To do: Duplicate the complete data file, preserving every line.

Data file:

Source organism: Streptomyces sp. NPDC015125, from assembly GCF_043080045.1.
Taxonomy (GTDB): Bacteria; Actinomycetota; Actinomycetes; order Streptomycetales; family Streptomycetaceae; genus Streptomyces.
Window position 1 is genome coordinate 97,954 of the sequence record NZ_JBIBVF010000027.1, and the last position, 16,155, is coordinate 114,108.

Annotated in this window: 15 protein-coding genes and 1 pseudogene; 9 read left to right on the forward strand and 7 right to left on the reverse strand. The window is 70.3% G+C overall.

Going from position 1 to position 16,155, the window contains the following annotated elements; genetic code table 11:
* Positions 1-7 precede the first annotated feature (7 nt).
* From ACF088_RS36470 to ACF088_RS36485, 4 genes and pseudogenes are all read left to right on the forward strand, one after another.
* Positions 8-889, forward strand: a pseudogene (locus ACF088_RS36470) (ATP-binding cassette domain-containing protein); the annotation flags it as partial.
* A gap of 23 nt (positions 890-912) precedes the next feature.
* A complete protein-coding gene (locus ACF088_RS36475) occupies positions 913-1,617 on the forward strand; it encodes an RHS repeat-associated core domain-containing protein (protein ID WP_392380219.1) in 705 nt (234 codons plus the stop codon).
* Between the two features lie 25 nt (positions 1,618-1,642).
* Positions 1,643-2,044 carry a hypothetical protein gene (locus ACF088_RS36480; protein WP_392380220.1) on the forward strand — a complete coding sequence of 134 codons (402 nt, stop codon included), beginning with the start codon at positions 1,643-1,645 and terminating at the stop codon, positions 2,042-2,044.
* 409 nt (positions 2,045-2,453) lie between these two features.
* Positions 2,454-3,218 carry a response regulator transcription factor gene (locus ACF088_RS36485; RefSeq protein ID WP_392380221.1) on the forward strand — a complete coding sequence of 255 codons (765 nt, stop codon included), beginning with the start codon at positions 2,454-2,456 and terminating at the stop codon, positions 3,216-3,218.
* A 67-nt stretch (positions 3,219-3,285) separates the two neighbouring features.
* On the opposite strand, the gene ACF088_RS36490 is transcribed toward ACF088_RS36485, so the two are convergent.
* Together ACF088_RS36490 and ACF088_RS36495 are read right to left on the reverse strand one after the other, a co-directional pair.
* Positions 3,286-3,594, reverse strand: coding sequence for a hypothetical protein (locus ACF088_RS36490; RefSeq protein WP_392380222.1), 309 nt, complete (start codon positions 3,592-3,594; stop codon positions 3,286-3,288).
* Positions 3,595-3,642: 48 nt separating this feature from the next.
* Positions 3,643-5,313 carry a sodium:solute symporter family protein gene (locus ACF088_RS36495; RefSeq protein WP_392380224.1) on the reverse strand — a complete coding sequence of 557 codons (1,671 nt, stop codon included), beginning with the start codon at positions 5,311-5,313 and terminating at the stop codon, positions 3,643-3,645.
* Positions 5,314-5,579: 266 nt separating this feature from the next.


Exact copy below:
Source organism: Streptomyces sp. NPDC015125, from assembly GCF_043080045.1.
Taxonomy (GTDB): Bacteria; Actinomycetota; Actinomycetes; order Streptomycetales; family Streptomycetaceae; genus Streptomyces.
Window position 1 is genome coordinate 97,954 of the sequence record NZ_JBIBVF010000027.1, and the last position, 16,155, is coordinate 114,108.

Annotated in this window: 15 protein-coding genes and 1 pseudogene; 9 read left to right on the forward strand and 7 right to left on the reverse strand. The window is 70.3% G+C overall.

Going from position 1 to position 16,155, the window contains the following annotated elements; genetic code table 11:
* Positions 1-7 precede the first annotated feature (7 nt).
* From ACF088_RS36470 to ACF088_RS36485, 4 genes and pseudogenes are all read left to right on the forward strand, one after another.
* Positions 8-889, forward strand: a pseudogene (locus ACF088_RS36470) (ATP-binding cassette domain-containing protein); the annotation flags it as partial.
* A gap of 23 nt (positions 890-912) precedes the next feature.
* A complete protein-coding gene (locus ACF088_RS36475) occupies positions 913-1,617 on the forward strand; it encodes an RHS repeat-associated core domain-containing protein (protein ID WP_392380219.1) in 705 nt (234 codons plus the stop codon).
* Between the two features lie 25 nt (positions 1,618-1,642).
* Positions 1,643-2,044 carry a hypothetical protein gene (locus ACF088_RS36480; protein WP_392380220.1) on the forward strand — a complete coding sequence of 134 codons (402 nt, stop codon included), beginning with the start codon at positions 1,643-1,645 and terminating at the stop codon, positions 2,042-2,044.
* 409 nt (positions 2,045-2,453) lie between these two features.
* Positions 2,454-3,218 carry a response regulator transcription factor gene (locus ACF088_RS36485; RefSeq protein ID WP_392380221.1) on the forward strand — a complete coding sequence of 255 codons (765 nt, stop codon included), beginning with the start codon at positions 2,454-2,456 and terminating at the stop codon, positions 3,216-3,218.
* A 67-nt stretch (positions 3,219-3,285) separates the two neighbouring features.
* On the opposite strand, the gene ACF088_RS36490 is transcribed toward ACF088_RS36485, so the two are convergent.
* Together ACF088_RS36490 and ACF088_RS36495 are read right to left on the reverse strand one after the other, a co-directional pair.
* Positions 3,286-3,594, reverse strand: coding sequence for a hypothetical protein (locus ACF088_RS36490; RefSeq protein WP_392380222.1), 309 nt, complete (start codon positions 3,592-3,594; stop codon positions 3,286-3,288).
* Positions 3,595-3,642: 48 nt separating this feature from the next.
* Positions 3,643-5,313 carry a sodium:solute symporter family protein gene (locus ACF088_RS36495; RefSeq protein WP_392380224.1) on the reverse strand — a complete coding sequence of 557 codons (1,671 nt, stop codon included), beginning with the start codon at positions 5,311-5,313 and terminating at the stop codon, positions 3,643-3,645.
* Positions 5,314-5,579: 266 nt separating this feature from the next.